I couldn’t take the pole out, I had no choice but to let the body fall with it still wedged in its head. I really didn’t want to, I needed a weapon. The garden shed was just around the corner. I took the potting knife and the pruning shears, and put them through the belt loops of my jeans. I took the garden spade too. I was hoping to use it to try and lever off the padlock from the laundry room door.
I crept around the side of the house to the laundry room. I couldn’t see or hear any more of those things but I couldn’t be sure. There was a small window at the side, slightly higher up than the door, and I climbed onto one of the wooden garden chairs to peer inside. There was a light on; the portable halogen floodlight we used when we were sorting out the clothes. I couldn’t see Katie and Jamie properly; they seemed to be huddled at the back. I tapped on the glass and called their names as loudly as I dared. They stirred a little but didn’t answer me.
I used the edge of the spade to force the wood around the lock. It was difficult but I managed it eventually.
I opened the door and saw the growths on their heads.
They were slower than the others had been. They seemed sleepy or confused. They staggered towards me and I knew I had no choice. I slammed the door and wrestled with the picnic table. I blocked the exit and I walked away.
I walked away...
I turned my back on my own family and I left them there. I don’t know how to help them now. If they could ever be helped.
I came here to the garage. It was the only place I could think of that might be safe. I locked the doors. I needed to keep those things from getting in, and keep myself from getting out. My head hurts and I feel sick. I vomited a stream of sticky red a little earlier, and I know what that means. My wife and kids are still out there. Or at least, something is. I suppose they’re not really my wife and kids any more.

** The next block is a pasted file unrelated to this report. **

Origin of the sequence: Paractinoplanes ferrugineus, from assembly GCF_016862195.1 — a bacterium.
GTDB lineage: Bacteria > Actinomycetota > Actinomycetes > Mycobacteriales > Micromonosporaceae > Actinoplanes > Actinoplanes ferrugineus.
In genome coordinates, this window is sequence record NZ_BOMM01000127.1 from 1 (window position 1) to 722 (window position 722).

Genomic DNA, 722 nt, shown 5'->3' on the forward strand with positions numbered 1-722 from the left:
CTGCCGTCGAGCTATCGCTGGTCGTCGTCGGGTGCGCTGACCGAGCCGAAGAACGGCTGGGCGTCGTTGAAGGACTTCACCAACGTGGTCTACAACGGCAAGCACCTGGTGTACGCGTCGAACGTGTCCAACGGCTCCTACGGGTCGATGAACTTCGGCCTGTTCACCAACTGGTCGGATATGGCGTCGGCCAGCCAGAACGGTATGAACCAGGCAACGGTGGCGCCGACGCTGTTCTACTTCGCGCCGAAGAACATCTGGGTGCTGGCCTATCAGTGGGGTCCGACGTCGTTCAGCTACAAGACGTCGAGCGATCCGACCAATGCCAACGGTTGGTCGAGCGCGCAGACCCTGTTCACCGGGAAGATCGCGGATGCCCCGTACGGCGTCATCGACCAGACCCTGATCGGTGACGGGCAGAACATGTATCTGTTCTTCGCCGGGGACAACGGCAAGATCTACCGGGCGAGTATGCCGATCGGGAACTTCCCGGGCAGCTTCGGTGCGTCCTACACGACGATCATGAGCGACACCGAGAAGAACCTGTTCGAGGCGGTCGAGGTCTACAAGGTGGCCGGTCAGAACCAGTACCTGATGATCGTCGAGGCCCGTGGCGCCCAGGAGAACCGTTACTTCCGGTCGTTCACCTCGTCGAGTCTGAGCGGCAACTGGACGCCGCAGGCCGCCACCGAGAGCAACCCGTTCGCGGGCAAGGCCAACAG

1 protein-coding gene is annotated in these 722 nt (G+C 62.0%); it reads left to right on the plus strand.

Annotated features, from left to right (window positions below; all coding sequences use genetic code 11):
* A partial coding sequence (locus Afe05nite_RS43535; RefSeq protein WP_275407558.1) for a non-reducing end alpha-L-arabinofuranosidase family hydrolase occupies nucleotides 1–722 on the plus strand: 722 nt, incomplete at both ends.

I don’t want to become one of those things. I can’t do that. I don’t want to be responsible for hurting anyone. Even if it’s not really me.
I hope whoever sees this does better than I can. I hope you can either make it stop or find a cure. You need to find out who owns that burger place and get them shut down. Please, don’t let this happen anywhere else. To anyone else.
Cindy, Katie, James; I love you all so much. I’m so sorry.
“Good morning. My name is Doctor Wolbach, and I’m the Senior Research Scientist here at the Wellington headquarters of the Department of Evolution and Population Control.
“Thank you all for your time today. I do appreciate you coming down here so early and at such short notice.
“To recap: Subject 37419 was found in the garage of 87 Moorefield Street, Wadestown. Seven days after outbreak and final containment was complete. The Subject had apparently deliberately impaled themselves on a garden implement, and taken their own life.
“A mobile device was found next to the body with what you’ve just seen recorded as a video file. It appears that Subject 37419 had tried to upload this video to the internet, but thankfully the upload failed. The original file has since been deleted and scrubbed in accordance with DEPC company policy.
“We have a team of one hundred and fifteen agents scouring other online sources to find and delete all traces of other, similar files. Our AltNews and Deepfakes Department is working tirelessly to discredit any that we find.
“Subject 21785 was found in the garden of the property, also deceased, and apparently neutralised by Subject 37419.
“Subjects 37500, 37501 and 37502 were discovered inside the property. They were captured and taken for processing. Advanced stroma stalks were clearly visible.
“Tests are still ongoing to control the unwanted side effects of the usually very effective Boletus Aliena Ceremortium. Here at the DEPC our primary focus is always on careful monitoring and control. We constantly strive to ensure the department stays inconspicuous. Unfortunately, it appears that the fungus had mutated, causing unexpected results. Early reports show this was due to Subjects combining it with other ingredients, most likely a condiment of some kind. A new, more fool-proof system is now being researched. Considering every Kiwi adult’s daily consumption level, I believe coffee is the most obvious choice.
This story originally appeared in Infected: Tales to Read at Home .
Strange creatures lurk in the shadows of the Beehive, while a beast From The Deep is determined to destroy us all. Being Neighbourly might just change your life, and if you listen closely you can hear demonic Whispers in the wind. So sit back, take a sip of A Good Cup of Coffee and question all The Things You See. In the city, there are no Second Chances and every chapter might be your last.